He uses Indians simultaneously as "noble warriors" and "bloodthirsty savages" and justifies the take over of their land with the old "their time was passing..." illogical--as if there wasn't an agent behind their passing.-- Ryan Mishap
Reading one of his novels, one gets the feeling he never did any research required of historical novels. Details are always vague. Little reference is made to historical events, ways of doing things, or period details that would lend credence to his imaginings. His stories could just as easily been set on Mars for all the research that shows through his writing. But Americans are already disposed to believing all this romantic Old West bullshit, so you don't have to try very hard.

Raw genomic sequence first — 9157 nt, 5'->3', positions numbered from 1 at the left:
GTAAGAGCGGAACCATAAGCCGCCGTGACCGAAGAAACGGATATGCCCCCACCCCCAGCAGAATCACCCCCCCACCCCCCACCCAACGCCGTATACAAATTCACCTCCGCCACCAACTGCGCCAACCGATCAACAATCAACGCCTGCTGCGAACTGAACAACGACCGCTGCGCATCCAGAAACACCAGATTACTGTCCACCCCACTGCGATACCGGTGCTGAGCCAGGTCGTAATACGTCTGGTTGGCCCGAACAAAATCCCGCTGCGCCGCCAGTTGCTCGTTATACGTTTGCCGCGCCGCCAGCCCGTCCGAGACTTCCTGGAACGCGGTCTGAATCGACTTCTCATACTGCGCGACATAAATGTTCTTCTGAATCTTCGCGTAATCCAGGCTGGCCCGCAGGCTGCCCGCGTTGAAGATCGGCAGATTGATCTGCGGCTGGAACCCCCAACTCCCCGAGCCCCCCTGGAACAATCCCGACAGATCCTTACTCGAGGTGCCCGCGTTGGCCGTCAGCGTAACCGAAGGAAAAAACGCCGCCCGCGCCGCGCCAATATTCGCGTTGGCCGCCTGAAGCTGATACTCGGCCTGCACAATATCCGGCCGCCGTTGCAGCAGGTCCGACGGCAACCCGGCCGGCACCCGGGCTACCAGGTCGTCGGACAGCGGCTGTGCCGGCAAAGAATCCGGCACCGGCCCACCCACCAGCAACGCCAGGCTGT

When a writer taps into our national myths, they don't have to be accurate or true, because most of our national myths are lies already believed
Some strong words, there, and it really makes me think when I puck up a Grey or L'Amour book.
However, there is still something about westerns that captures me. It's the wide open spaces, the tiny little towns that somehow cling to life in the rugged country, and men who stand up for the little guy. Granted, there are many stereotypes and cliches that fill these stories, but the old west still has its appeal.
Who else likes to read westerns?